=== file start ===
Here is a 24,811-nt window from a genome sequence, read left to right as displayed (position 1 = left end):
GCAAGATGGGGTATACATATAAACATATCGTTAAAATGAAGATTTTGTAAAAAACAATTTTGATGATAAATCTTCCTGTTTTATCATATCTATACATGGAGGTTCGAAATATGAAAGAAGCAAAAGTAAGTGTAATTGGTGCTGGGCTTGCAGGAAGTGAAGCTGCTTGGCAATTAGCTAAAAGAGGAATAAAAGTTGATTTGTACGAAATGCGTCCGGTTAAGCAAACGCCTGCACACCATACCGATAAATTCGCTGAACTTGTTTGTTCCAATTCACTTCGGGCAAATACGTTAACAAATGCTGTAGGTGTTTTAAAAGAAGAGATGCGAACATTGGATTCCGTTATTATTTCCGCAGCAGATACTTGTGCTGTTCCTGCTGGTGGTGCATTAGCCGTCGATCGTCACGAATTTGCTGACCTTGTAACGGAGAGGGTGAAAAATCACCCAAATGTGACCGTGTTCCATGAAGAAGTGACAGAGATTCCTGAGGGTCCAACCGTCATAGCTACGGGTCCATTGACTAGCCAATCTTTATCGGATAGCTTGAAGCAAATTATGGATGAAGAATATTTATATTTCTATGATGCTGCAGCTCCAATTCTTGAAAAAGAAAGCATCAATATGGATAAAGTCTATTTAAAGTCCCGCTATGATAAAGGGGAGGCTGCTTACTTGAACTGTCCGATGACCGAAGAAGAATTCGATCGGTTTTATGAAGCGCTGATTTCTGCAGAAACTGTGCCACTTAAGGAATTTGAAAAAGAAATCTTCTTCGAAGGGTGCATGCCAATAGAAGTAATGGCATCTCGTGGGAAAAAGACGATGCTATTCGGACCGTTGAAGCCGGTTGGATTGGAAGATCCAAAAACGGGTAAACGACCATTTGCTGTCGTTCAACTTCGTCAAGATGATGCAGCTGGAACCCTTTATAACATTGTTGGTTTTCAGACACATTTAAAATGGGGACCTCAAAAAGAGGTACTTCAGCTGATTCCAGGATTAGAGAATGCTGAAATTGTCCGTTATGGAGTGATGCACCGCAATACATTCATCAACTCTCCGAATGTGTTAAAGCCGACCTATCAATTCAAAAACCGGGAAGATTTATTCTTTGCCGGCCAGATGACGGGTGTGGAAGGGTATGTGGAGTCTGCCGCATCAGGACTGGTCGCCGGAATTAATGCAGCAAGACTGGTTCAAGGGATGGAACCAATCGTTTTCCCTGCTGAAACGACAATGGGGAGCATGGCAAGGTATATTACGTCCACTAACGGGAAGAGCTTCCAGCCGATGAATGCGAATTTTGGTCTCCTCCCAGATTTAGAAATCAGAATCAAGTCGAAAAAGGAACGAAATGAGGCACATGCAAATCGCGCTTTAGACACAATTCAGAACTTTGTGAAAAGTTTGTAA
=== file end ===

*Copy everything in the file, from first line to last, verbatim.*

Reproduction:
Here is a 24,811-nt window from a genome sequence, read left to right as displayed (position 1 = left end):
GCAAGATGGGGTATACATATAAACATATCGTTAAAATGAAGATTTTGTAAAAAACAATTTTGATGATAAATCTTCCTGTTTTATCATATCTATACATGGAGGTTCGAAATATGAAAGAAGCAAAAGTAAGTGTAATTGGTGCTGGGCTTGCAGGAAGTGAAGCTGCTTGGCAATTAGCTAAAAGAGGAATAAAAGTTGATTTGTACGAAATGCGTCCGGTTAAGCAAACGCCTGCACACCATACCGATAAATTCGCTGAACTTGTTTGTTCCAATTCACTTCGGGCAAATACGTTAACAAATGCTGTAGGTGTTTTAAAAGAAGAGATGCGAACATTGGATTCCGTTATTATTTCCGCAGCAGATACTTGTGCTGTTCCTGCTGGTGGTGCATTAGCCGTCGATCGTCACGAATTTGCTGACCTTGTAACGGAGAGGGTGAAAAATCACCCAAATGTGACCGTGTTCCATGAAGAAGTGACAGAGATTCCTGAGGGTCCAACCGTCATAGCTACGGGTCCATTGACTAGCCAATCTTTATCGGATAGCTTGAAGCAAATTATGGATGAAGAATATTTATATTTCTATGATGCTGCAGCTCCAATTCTTGAAAAAGAAAGCATCAATATGGATAAAGTCTATTTAAAGTCCCGCTATGATAAAGGGGAGGCTGCTTACTTGAACTGTCCGATGACCGAAGAAGAATTCGATCGGTTTTATGAAGCGCTGATTTCTGCAGAAACTGTGCCACTTAAGGAATTTGAAAAAGAAATCTTCTTCGAAGGGTGCATGCCAATAGAAGTAATGGCATCTCGTGGGAAAAAGACGATGCTATTCGGACCGTTGAAGCCGGTTGGATTGGAAGATCCAAAAACGGGTAAACGACCATTTGCTGTCGTTCAACTTCGTCAAGATGATGCAGCTGGAACCCTTTATAACATTGTTGGTTTTCAGACACATTTAAAATGGGGACCTCAAAAAGAGGTACTTCAGCTGATTCCAGGATTAGAGAATGCTGAAATTGTCCGTTATGGAGTGATGCACCGCAATACATTCATCAACTCTCCGAATGTGTTAAAGCCGACCTATCAATTCAAAAACCGGGAAGATTTATTCTTTGCCGGCCAGATGACGGGTGTGGAAGGGTATGTGGAGTCTGCCGCATCAGGACTGGTCGCCGGAATTAATGCAGCAAGACTGGTTCAAGGGATGGAACCAATCGTTTTCCCTGCTGAAACGACAATGGGGAGCATGGCAAGGTATATTACGTCCACTAACGGGAAGAGCTTCCAGCCGATGAATGCGAATTTTGGTCTCCTCCCAGATTTAGAAATCAGAATCAAGTCGAAAAAGGAACGAAATGAGGCACATGCAAATCGCGCTTTAGACACAATTCAGAACTTTGTGAAAAGTTTGTAA